Take the 2-minute tour ×
Stack Overflow is a question and answer site for professional and enthusiast programmers. It's 100% free, no registration required.

I have a vector x made up of "Y" and "N".

> x
 [1] Y N N N N N N N N N N Y N N N N

I would like to split this into

> x1
 [1] Y N N N N N N N N N N 

and

> x2
 [1] Y N N N N 

These vectors always start with a "Y" and take in all "N"s before the next "Y". Suggestions on how to do this?

share|improve this question
    
Possibly related: transform vector into list –  Joshua Ulrich Jun 17 '11 at 13:26

3 Answers 3

You can use a combination of cumsum and split to do this with a one-liner:

x <- c("Y","N","N","N","N","N","N","N","N","N","N","Y","N","N","N","N")
v <- split(x,paste("x",cumsum(x=="Y"),sep=""))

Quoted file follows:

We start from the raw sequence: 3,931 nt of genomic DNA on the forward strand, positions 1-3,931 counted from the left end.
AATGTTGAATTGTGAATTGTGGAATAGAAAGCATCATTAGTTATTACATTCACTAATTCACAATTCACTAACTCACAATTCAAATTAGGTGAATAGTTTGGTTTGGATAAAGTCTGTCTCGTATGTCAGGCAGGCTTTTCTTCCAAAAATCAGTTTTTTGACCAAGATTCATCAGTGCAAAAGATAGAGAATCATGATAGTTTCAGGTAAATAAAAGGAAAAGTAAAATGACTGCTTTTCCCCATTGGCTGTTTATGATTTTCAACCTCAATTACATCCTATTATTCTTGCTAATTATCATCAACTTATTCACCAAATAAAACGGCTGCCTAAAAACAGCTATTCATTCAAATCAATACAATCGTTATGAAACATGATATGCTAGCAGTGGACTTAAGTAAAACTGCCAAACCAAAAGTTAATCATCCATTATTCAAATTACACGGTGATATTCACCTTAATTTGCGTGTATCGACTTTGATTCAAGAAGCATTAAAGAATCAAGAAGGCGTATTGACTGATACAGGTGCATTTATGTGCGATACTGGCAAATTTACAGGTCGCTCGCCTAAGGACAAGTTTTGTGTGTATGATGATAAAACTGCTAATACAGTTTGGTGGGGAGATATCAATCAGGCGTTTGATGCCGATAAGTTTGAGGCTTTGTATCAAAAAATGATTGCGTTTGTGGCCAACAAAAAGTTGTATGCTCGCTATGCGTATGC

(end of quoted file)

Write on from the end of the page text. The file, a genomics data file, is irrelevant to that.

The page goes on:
share|improve this answer
3  
+1 for a very elegant solution using cumsum and split –  Ramnath Jun 17 '11 at 13:45
    
+1 split() is a great function to get to know and make friends with :) –  Prasad Chalasani Jun 17 '11 at 13:54

There are surely better ways, but:

tst<-c("Y", "N", "N", "N", "N", "N", "N", "N", "N", "N", "N", "Y", "N", "N", "N", "N")
starts<-which(tst=="Y") #where are the "Y"
ends<-c(starts[-1]-1, length(tst)) #pos before each "Y""
lapply(seq_along(starts), function(i){tst[(starts[i]):(ends[i])]}) #parts from each start till each end
share|improve this answer
    
Thanks, Nick. This helps me learn about 'which'. –  Brian Pellerin Jun 17 '11 at 13:52

Collapse into one string, then split on the "Y"s.

x <- c("Y", "N", "N", "N", "N", "N", "N", "N", "N", "N", "N", "Y", "N", "N", "N", "N")
y <- paste(x, collapse = "")
z <- paste("Y", strsplit(pn, "Y")[[1]], sep = "")[-1]
z

Or using run length encoding.

n <- rle(x)$lengths[c(FALSE, TRUE)]
lapply(n, function(i) paste("Y", rep.int("N", i), sep = "", collapse = ""))

(This give you a list rather than a vector. Use unlist if this isn't what you want.)

share|improve this answer

Your Answer

 
discard

By posting your answer, you agree to the privacy policy and terms of service.

Not the answer you're looking for? Browse other questions tagged or ask your own question.